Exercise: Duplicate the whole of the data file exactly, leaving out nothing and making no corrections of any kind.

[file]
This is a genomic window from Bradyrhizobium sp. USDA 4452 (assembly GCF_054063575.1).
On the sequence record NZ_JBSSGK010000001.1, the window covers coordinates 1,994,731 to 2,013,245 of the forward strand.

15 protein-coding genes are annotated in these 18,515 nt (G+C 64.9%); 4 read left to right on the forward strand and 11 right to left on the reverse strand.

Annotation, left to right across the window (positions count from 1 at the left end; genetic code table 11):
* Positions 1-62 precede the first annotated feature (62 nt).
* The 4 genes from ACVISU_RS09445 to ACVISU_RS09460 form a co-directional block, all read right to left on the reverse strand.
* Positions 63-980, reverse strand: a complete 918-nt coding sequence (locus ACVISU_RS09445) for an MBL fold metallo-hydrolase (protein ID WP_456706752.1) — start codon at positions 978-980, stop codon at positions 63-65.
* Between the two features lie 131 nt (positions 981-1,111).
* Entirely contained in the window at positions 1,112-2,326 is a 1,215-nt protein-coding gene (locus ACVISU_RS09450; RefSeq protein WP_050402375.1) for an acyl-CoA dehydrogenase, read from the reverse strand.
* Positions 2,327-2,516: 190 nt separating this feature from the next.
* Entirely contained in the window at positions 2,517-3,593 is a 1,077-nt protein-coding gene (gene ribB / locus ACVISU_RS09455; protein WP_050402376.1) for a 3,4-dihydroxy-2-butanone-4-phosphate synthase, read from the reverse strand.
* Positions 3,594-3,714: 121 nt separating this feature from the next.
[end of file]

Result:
This is a genomic window from Bradyrhizobium sp. USDA 4452 (assembly GCF_054063575.1).
On the sequence record NZ_JBSSGK010000001.1, the window covers coordinates 1,994,731 to 2,013,245 of the forward strand.

15 protein-coding genes are annotated in these 18,515 nt (G+C 64.9%); 4 read left to right on the forward strand and 11 right to left on the reverse strand.

Annotation, left to right across the window (positions count from 1 at the left end; genetic code table 11):
* Positions 1-62 precede the first annotated feature (62 nt).
* The 4 genes from ACVISU_RS09445 to ACVISU_RS09460 form a co-directional block, all read right to left on the reverse strand.
* Positions 63-980, reverse strand: a complete 918-nt coding sequence (locus ACVISU_RS09445) for an MBL fold metallo-hydrolase (protein ID WP_456706752.1) — start codon at positions 978-980, stop codon at positions 63-65.
* Between the two features lie 131 nt (positions 981-1,111).
* Entirely contained in the window at positions 1,112-2,326 is a 1,215-nt protein-coding gene (locus ACVISU_RS09450; RefSeq protein WP_050402375.1) for an acyl-CoA dehydrogenase, read from the reverse strand.
* Positions 2,327-2,516: 190 nt separating this feature from the next.
* Entirely contained in the window at positions 2,517-3,593 is a 1,077-nt protein-coding gene (gene ribB / locus ACVISU_RS09455; protein WP_050402376.1) for a 3,4-dihydroxy-2-butanone-4-phosphate synthase, read from the reverse strand.
* Positions 3,594-3,714: 121 nt separating this feature from the next.